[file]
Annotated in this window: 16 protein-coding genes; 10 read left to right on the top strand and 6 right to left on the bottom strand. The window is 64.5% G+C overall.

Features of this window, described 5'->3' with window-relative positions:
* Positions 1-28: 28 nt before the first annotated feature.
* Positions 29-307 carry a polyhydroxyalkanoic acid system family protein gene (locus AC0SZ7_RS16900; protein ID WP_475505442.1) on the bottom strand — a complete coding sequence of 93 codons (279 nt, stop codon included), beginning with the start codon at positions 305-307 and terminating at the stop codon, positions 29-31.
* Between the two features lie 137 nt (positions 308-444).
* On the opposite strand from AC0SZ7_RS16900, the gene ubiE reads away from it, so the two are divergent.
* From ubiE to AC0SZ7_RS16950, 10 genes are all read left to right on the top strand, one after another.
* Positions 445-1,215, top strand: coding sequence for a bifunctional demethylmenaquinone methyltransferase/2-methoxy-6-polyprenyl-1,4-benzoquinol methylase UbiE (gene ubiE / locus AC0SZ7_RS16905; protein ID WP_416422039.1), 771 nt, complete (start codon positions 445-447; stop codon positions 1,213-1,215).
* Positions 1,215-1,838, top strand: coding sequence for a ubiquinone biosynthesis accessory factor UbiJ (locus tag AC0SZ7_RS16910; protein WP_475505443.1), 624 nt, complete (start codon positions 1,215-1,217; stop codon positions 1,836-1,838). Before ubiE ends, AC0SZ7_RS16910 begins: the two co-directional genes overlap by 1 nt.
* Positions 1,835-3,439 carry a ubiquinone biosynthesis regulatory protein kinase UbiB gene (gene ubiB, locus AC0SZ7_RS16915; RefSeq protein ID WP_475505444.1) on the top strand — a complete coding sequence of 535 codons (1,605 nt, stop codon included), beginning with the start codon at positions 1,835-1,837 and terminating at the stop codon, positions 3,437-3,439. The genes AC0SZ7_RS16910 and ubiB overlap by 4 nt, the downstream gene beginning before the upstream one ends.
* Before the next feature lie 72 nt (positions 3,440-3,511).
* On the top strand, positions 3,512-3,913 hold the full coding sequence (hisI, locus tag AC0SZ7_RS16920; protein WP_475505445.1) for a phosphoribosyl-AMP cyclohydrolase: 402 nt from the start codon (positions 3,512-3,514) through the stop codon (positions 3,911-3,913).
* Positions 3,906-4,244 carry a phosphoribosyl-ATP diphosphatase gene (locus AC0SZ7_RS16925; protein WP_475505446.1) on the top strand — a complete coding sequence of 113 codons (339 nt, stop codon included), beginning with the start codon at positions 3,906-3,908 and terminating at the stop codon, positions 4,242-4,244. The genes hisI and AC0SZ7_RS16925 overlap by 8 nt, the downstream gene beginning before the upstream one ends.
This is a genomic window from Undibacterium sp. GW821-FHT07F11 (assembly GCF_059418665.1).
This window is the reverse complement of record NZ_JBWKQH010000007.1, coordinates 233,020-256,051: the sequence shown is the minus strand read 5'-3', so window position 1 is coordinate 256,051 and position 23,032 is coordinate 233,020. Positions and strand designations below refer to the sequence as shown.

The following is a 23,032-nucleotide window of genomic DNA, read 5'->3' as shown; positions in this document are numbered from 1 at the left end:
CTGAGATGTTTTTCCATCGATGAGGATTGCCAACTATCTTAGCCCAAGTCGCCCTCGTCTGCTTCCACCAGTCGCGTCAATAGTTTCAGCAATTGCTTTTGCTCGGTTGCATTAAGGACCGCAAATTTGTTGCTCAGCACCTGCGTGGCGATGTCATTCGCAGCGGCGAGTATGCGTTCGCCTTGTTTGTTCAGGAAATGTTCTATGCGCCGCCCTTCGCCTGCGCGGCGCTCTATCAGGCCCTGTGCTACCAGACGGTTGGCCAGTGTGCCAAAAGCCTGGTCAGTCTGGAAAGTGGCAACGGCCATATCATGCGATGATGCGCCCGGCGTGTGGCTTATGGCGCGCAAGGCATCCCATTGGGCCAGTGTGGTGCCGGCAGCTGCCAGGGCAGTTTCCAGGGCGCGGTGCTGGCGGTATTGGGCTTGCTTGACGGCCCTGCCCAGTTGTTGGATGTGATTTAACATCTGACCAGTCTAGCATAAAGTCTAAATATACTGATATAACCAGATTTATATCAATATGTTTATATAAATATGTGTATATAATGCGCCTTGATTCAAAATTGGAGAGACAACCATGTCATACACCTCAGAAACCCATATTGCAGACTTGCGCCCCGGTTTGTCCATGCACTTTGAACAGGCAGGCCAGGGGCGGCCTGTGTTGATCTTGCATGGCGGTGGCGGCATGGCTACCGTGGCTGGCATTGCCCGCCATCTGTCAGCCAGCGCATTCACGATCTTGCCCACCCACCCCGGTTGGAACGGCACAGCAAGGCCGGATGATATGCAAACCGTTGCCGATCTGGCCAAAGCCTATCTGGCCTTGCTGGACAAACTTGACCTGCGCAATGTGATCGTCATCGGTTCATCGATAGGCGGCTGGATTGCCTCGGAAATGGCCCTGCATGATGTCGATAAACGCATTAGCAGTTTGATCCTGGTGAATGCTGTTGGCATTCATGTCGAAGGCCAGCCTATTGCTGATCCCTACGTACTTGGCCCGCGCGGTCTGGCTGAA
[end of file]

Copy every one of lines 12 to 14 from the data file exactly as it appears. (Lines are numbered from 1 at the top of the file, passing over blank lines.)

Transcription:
* On the top strand, positions 3,512-3,913 hold the full coding sequence (hisI, locus tag AC0SZ7_RS16920; protein WP_475505445.1) for a phosphoribosyl-AMP cyclohydrolase: 402 nt from the start codon (positions 3,512-3,514) through the stop codon (positions 3,911-3,913).
* Positions 3,906-4,244 carry a phosphoribosyl-ATP diphosphatase gene (locus AC0SZ7_RS16925; protein WP_475505446.1) on the top strand — a complete coding sequence of 113 codons (339 nt, stop codon included), beginning with the start codon at positions 3,906-3,908 and terminating at the stop codon, positions 4,242-4,244. The genes hisI and AC0SZ7_RS16925 overlap by 8 nt, the downstream gene beginning before the upstream one ends.
This is a genomic window from Undibacterium sp. GW821-FHT07F11 (assembly GCF_059418665.1).